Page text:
ridges of the Lake Michigan Lobe and may be correlative with the 
younger Chats worth Moraine (20). The outer morainal belt was renamed 
the Crawfordsville Moraine, and a younger belt northeast of the great 
outwash plains along the East Fork of White River was called the 
Knightstown Moraine. The Knightstown Moraine may represent one or 
as many as three recognized ice-marginal positions northwest of the 
East Fork of White River (fig. 1). 

The direction of ice motion of the East White Sublobe was recorded 
by two sets of lineal features that cross the nearly flat till plain (15). 
One group of lineations, shallow flutes with intervening broad ridges 
that resemble very long and low drumlinoid features, are readily evi- 
dent on topographic and soils maps of Cass, Carroll, and Howard 
Counties but are barely perceptible from a ground examination. These 
features were produced by an active glacier, as were the moraines and 
outwash plains. The low drumlinoid ridges have been recognized only in 
the area between the Wabash River and White River. The other set of 
lineal landforms is a group of eskers and esker troughs that fan out 
through the Crawfordsville Moraine. Even though eskers are the re- 
mains of subglacial streams and are normally preserved only by stag- 
nant ice, they undoubtedly came into existence while the ice was still 
active and their trends thus parallel reasonably well the direction of 
ice motion. 

The remarkable flatness of the till plain surface is largely a result 
of mass wasting that took place after the glacier melted and before the 
new land surface had been blanketed by a full vegetation cover. Cross- 
sections through the areas of light and dark mottling of the present 



282 



Indiana Academy of Science 




Figure 1. Glacial geomorphology and Pleistocene stratigraphy of central 
Indiana. Heavy lines indicate limits of the members of the Trafalgar 
Formation and of the Lagro Formation. Eskers in Delaware, Madison and 
northern Henry counties shown in solid black. Modified from Wayne, 1965, 
fig. 2. 



Geology and Geography 



283 




— "HANCOCK-^V/ 



Castle 

sty \/ff t> 



•I 

■V 



Figure 2. Major geomorphic elements of Delaware and Madison County 
area (enlargement of part of figure 1; for explanation see figure 1). 



surface show that relief was considerably greater when the ice disap- 
peared than it is now. Early in the postglacial history of the till plain 
solifluction undoubtedly was the dominant process; thus the low areas 
on the till surface were filled and a surface of almost no relief came 
into existence soon after the land became free of ice.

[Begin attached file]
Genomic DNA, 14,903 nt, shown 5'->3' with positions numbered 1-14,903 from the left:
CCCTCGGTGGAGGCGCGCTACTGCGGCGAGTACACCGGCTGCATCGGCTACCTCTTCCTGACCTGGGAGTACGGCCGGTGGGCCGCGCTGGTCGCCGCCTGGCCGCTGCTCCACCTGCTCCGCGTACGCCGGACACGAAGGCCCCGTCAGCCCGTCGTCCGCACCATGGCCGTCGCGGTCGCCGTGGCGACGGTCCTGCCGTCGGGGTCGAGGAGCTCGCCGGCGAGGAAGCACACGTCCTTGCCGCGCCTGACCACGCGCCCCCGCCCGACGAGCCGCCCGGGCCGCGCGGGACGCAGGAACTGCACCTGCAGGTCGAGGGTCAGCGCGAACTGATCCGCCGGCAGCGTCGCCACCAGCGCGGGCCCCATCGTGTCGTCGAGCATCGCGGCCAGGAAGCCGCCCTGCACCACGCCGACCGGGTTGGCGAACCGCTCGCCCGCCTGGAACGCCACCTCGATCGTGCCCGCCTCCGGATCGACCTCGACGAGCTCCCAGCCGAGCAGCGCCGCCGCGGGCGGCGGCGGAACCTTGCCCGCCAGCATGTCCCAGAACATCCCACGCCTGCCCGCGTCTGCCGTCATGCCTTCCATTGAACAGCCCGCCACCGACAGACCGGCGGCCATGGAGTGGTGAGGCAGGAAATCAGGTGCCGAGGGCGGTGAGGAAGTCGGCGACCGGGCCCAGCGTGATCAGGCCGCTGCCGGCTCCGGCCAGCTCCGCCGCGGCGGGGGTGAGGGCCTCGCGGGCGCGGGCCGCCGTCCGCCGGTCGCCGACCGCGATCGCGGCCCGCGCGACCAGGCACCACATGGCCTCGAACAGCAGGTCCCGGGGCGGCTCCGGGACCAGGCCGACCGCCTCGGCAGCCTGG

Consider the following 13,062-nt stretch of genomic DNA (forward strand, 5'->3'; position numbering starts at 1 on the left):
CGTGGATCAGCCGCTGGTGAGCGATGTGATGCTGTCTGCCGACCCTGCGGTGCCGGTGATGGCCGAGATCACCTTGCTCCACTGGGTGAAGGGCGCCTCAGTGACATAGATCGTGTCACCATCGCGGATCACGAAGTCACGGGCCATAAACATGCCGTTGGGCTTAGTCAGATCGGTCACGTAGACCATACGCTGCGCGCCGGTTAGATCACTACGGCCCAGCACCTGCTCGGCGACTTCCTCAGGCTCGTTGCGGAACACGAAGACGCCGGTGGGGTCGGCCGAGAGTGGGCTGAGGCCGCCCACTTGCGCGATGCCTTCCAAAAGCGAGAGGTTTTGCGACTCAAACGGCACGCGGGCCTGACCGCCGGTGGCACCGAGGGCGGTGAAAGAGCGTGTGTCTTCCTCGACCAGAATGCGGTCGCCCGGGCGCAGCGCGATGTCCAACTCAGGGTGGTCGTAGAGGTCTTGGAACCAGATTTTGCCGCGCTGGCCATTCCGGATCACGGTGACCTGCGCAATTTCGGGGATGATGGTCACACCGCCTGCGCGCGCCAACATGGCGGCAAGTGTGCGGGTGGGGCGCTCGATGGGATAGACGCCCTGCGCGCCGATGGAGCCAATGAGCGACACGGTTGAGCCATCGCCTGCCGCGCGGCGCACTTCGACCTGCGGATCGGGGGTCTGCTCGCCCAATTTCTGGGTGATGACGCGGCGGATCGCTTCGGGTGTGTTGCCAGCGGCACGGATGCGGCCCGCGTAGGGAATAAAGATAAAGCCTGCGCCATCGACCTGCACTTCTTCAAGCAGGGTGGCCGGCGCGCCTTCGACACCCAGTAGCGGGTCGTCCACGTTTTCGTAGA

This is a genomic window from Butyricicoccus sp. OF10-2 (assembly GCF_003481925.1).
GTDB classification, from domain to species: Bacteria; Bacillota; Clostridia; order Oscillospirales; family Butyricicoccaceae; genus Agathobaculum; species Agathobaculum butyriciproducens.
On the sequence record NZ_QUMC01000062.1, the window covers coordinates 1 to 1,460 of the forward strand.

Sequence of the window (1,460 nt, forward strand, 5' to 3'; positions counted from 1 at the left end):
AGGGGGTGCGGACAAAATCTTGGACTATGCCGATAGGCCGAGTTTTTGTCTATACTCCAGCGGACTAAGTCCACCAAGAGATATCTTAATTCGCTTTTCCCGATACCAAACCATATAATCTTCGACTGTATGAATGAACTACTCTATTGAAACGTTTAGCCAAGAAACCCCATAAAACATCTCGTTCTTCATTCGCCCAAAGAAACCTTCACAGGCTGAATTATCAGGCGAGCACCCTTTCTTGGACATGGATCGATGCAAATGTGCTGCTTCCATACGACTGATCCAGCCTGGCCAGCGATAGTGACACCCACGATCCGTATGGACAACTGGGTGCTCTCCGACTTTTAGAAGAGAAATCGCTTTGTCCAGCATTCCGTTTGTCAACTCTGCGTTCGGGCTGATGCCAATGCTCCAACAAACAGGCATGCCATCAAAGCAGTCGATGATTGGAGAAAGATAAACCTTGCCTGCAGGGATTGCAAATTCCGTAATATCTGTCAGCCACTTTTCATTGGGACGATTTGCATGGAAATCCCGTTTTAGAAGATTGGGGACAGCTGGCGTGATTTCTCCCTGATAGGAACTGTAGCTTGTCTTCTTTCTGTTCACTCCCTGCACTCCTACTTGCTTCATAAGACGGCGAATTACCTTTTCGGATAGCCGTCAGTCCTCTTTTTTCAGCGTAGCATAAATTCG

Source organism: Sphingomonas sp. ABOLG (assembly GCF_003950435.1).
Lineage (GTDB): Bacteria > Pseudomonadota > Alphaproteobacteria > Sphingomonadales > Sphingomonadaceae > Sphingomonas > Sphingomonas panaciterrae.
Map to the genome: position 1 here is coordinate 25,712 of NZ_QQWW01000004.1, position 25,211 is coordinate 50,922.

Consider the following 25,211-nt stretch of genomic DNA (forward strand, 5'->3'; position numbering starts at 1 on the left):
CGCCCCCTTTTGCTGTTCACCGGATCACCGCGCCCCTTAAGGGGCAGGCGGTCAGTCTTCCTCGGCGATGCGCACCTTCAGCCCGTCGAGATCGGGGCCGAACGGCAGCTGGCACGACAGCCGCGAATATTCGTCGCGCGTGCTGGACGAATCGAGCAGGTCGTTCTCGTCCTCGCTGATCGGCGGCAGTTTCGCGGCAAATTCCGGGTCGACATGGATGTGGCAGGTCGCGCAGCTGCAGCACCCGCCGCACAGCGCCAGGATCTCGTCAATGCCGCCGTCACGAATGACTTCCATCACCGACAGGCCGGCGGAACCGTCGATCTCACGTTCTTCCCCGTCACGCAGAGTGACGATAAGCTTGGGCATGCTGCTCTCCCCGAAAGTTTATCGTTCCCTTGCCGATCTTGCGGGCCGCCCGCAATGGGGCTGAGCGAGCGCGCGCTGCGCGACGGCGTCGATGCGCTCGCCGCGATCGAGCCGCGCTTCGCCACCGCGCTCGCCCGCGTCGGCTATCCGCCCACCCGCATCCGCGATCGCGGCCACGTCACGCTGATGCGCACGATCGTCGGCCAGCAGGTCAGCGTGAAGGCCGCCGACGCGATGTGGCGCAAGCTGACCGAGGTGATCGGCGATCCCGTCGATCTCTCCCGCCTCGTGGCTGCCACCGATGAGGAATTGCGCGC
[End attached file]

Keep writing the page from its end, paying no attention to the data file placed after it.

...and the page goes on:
Disappearance of the ice lobe. Southeast of White River the Tipton 
Till Plain is characterized by a large number of shallow anastomosing 
channels, some of which now are the courses of modern streams and 
some of which carry no surface drainage. Eskers are present in or 
along some of the channels and are particularly notable in parts of 
Madison, Hamilton, Hancock, Henry, and Delaware Counties (fig. 1, 2). 

Some of the streamless troughs that anastamose across the Tipton 
Till Plain are clearly part of a system of sluiceways that carried melt- 
water from the glacier; they connect with larger sluiceways and are 
floored with outwash sand and gravel, although they may have a veneer 
of alluvium or muck. Others have irregular courses that can be followed 
short distances but end without seeming to join another watercourse. 



284 Indiana Academy of Science 

Most of the channels of this kind are partly filled with organic sedi- 
ments, silt, or clay, which may with equal frequency be found to overlie 
till or gravel and sand. Channels of this kind are more or less parallel, 
although some are connected angularly by minor intersecting channels. 

Broad open troughs such as these were described by Gravenor and 
Kupsch (6, p. 55), who regarded the ones they studied in Saskatchewan 
to be erosional features formed by meltwater during the decay of a 
mass of stagnant ice. Most of the ice-walled channels that cross the 
till plain in east-central Indiana probably formed first in tunnels 
through and under dead ice but became open ice-walled valleys in the 
last phases of their existence. The valleys now followed by Big Blue 
River and Flatrock Creek probably owe their positions and present form 
to former ice marginal streams, but may have originated under ice 
(14, p. 11-14, 34). The Buck Creek-Big Blue River trench retains its ice-